There was no traditional equipment, like a stick. A stick would have been better. But there wasn’t a stick so we used the arms of our opponents, which obviously held an inherent conflict of interest but thankfully there were no issues. We started by finding a mark on the wall at a height that we all agreed upon, then an opponent would touch the mark with an index or middle finger, arm fully outstretched and as level as possible, which depending on the opponent’s height, would occasionally require them to sustain a squatting position, and then one opponent would try to limbo underneath another opponent’s arm.
There were several different strategies employed by my opponents, who all thought theirs would help them successfully navigate their off-balanced bodies under our arms to victory as they dropped lower and lower. The eventual flaw in all of these strategies was the same, though: they were based solely in the physical. To achieve true physical feats one must control the mental, which I, admittedly, did deftly. Through a simple visualization technique I placed the weight of all of my current and former anxieties onto my opponent’s arm, tricking myself into the belief that if I came into contact with it, I would suddenly be responsible for or subjected to whatever those fears may be.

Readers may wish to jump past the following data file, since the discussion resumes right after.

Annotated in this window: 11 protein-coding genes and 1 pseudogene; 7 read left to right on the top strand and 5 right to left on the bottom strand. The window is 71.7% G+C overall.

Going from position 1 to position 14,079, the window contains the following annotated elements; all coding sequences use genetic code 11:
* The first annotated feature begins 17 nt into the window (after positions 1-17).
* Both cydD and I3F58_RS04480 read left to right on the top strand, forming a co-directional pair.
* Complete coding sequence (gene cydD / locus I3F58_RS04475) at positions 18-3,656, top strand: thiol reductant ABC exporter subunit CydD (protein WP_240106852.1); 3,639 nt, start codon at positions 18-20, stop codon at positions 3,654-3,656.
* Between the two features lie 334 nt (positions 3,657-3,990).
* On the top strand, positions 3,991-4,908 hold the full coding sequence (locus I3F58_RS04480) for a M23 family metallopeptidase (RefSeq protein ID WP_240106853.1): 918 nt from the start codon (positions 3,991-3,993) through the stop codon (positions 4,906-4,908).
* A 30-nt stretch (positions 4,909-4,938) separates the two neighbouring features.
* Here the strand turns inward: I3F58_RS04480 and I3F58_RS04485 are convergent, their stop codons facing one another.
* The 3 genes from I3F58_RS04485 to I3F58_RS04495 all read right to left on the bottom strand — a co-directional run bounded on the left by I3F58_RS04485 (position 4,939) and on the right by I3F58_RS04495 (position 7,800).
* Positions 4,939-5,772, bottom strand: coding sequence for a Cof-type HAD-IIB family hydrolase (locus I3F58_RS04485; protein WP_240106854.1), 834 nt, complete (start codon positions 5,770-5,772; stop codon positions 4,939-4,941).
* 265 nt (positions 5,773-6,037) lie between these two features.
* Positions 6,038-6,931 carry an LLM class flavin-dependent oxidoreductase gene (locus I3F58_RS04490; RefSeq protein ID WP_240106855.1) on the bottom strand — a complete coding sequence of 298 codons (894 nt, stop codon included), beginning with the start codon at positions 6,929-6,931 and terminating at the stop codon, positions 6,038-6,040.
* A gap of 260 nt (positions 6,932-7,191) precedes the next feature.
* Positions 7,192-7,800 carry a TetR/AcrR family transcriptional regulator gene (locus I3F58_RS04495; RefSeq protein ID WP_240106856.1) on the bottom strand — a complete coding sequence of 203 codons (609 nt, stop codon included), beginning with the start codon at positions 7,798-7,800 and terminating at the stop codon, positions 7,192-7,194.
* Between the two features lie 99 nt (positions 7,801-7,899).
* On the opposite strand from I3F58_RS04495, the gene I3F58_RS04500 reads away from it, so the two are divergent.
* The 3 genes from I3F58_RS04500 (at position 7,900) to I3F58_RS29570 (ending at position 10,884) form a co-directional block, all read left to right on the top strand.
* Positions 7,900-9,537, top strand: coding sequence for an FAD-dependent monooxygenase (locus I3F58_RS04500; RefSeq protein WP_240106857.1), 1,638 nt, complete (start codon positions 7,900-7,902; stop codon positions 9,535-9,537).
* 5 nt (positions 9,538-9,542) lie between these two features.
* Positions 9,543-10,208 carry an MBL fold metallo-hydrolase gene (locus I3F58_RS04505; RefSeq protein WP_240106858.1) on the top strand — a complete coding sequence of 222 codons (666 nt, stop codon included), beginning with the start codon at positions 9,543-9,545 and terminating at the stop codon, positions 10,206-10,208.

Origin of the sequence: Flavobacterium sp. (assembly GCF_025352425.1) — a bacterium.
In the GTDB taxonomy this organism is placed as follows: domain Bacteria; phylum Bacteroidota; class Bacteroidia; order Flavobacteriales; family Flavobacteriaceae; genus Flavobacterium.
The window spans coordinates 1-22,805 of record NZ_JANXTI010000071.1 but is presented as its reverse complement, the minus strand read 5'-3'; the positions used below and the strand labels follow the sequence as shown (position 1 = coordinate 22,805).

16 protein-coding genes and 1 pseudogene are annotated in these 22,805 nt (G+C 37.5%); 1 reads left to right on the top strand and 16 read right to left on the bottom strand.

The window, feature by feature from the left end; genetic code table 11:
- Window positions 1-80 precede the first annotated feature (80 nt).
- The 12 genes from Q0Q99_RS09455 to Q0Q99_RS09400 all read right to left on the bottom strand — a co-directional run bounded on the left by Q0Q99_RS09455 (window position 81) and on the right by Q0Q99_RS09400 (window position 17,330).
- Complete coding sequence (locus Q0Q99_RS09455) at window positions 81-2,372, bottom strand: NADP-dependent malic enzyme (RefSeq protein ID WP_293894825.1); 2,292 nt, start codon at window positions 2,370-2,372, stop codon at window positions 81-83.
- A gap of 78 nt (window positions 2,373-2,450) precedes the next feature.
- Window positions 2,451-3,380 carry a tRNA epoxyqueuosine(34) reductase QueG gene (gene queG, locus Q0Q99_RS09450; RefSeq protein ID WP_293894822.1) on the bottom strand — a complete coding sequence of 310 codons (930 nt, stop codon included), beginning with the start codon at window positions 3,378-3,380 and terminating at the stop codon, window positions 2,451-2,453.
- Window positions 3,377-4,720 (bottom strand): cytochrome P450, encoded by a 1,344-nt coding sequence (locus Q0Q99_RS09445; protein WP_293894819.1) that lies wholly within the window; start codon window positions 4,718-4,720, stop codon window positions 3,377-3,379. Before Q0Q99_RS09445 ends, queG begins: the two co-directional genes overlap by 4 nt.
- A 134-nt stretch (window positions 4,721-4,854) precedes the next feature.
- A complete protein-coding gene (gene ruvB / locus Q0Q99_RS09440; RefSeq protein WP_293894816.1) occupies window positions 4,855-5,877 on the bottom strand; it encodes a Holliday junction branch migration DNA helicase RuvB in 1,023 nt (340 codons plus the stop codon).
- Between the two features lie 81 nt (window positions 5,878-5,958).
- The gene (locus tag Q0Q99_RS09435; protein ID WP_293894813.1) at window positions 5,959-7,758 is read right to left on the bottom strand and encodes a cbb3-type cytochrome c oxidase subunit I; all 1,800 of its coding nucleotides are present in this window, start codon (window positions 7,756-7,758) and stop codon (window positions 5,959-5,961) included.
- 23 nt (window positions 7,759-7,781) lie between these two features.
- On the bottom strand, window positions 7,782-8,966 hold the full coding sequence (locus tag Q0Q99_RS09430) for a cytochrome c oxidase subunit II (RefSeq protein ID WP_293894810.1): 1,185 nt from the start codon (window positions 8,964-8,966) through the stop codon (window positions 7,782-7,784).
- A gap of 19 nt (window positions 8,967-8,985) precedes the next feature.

Being short on rent, running into someone you forgot to text back several weeks ago, whether it made you racist to assume that the one opponent in your limbo contest would have an edge because they were from a Latin American country and then not being sure if limboing was a Latin American thing, which would then further reinforce your potential racism and now general ignorance regarding foreign cultures––these were purely mental worries that I made into a tangible obstacle that I was then markedly more inspired to avoid, handily winning the limbo contest. Try it out for yourself.